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Civil war feared in unstable Iraq
Fugitive vice president says U.S. left a power struggle
A dramatic uptick in violence and political instability in Iraq have raised fears that Baghdad once again is tilting toward civil war.
“Iraqis are living in real tragedy every day. It is unfair to just leave the Iraqis facing such difficult circumstances,” Iraqi Vice President Tariq al-Hashemi said in an exclusive interview with The Washington Times.
June was Iraq’s second-deadliest month since U.S. troops pulled out Dec. 18, 2011, and a major bombing or shooting rampage occurs about twice a week. Many target Shiite pilgrims and carry the hallmarks of al Qaeda — although some Iraqis said they think other factions are responsible.
Clashes in neighboring Syria and lethal attacks by the Sunni-led opposition to President Bashar Assad’s regime are emboldening Iraqi Sunnis to attack government targets, exacerbating sectarian tensions in a “spillover” effect, regional analysts say.
“It’s quite remarkable to me that everyone is so concerned about Syria and the spillover that could take place with a Syrian civil war, but an Iraqi civil war would be worse,” said Ken Pollack, director of the Brookings Institution's Saban Center for Middle East Policy.
“Iraq is an oil producer and is in the midst of one of the most important regions. The spillover could affect Iran, Kuwait and Saudi Arabia,” Mr. Pollack said. “All the things that make us concerned about Syria ought to go double for Iraq.”
‘In election mode’
Mr. al-Hashemi, his country’s highest-ranking Sunni, bemoaned a lack of U.S. leadership in Iraq — and growing Iranian influence — as Prime Minister Nouri al-Maliki, a Shiite, maneuvers to consolidate power.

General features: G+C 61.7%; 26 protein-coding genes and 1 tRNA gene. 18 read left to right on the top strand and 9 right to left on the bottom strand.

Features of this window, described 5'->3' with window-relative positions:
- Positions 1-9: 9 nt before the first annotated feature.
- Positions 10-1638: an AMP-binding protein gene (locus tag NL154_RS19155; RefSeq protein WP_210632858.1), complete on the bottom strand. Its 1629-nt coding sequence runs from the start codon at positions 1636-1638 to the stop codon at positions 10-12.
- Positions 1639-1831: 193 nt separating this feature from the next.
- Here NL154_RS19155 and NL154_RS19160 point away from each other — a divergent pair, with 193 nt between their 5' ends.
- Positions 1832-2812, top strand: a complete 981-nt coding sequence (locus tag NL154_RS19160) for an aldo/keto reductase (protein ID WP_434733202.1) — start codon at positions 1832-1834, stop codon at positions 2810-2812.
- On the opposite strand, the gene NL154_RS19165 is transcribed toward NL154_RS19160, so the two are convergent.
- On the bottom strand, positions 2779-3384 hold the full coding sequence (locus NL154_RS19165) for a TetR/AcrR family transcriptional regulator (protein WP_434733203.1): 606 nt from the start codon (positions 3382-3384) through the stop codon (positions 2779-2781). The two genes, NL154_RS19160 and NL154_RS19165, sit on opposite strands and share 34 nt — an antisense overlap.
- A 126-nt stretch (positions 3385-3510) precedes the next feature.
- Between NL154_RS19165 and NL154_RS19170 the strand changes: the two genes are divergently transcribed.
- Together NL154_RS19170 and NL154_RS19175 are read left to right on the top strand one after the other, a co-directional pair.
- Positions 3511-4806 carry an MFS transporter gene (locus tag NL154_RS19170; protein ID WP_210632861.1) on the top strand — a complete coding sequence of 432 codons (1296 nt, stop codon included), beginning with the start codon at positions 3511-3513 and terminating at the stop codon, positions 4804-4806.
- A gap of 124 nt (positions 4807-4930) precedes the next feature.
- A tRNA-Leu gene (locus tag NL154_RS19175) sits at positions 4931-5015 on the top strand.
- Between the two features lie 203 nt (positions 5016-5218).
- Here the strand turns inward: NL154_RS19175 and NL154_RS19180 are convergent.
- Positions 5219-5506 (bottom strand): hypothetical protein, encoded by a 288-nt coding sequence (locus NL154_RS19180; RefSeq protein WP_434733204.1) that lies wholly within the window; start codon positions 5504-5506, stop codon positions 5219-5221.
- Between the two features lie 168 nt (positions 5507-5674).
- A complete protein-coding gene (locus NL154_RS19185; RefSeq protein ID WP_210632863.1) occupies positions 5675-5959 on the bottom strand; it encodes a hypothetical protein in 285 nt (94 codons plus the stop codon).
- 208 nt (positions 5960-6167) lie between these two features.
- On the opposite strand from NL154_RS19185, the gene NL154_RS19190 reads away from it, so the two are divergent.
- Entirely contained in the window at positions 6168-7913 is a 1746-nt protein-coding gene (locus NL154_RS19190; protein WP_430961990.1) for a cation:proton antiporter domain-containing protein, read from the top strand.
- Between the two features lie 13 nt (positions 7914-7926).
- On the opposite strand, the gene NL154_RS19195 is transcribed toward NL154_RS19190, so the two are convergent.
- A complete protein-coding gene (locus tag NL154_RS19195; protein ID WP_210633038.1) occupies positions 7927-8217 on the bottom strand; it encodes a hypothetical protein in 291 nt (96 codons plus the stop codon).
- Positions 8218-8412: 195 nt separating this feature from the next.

“I know [the Obama administration is] in election mode, but the American administration missed a golden opportunity,” Mr. al-Hashemi said in the telephone interview. “They just left Iraq facing tremendous challenges.”
The Iraqi vice president reportedly is hiding in Turkey to avoid arrest on terrorism charges in Iraq, where he is being tried in absentia. He vehemently denies the charges, saying they were trumped up by Mr. al-Maliki in his bid to seize more power.
Mr. al-Hashemi has given a series of recent interviews promoting a no-confidence vote on Mr. al-Maliki and calling on U.S. officials to exert more pressure on the Iraqi leader to abide by agreements brokered in 2010 that paved the way for forming Mr. al-Maliki’s coalition government.
Meanwhile, Mr. al-Maliki has responded to political infighting by threatening to call for early elections that would dissolve parliament, betting that he would win and consolidate his hold on power. Those moves are aggravating tensions with U.S. officials concerned that the Iraqi premier is violating power-sharing agreements and allying himself too closely with Tehran.
Last week, a reporter asked State Department spokeswoman Victoria Nuland whether the relationship between Mr. al-Maliki and the United States “is really quite tense these days.”
“We continue to have the same kind of dialogue that we’ve had all along,” Ms. Nuland said. “We maintain an open channel not only with the prime minister, but with all the major political figures in Iraq, and we use those challenges to encourage them, among other things, to work well together and to settle their political differences through constitutional processes.”
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About the Author
Susan Crabtree is an award-winning investigative reporter with more than 15 years of reporting experience in Washington, D.C. Her reporting about bribery, corruption and conflict-of-interest issues on Capitol Hill has led to several FBI and ethics investigations, as well as consequences for members within their caucuses and at the ballot box. Susan can be reached at email@example.com.
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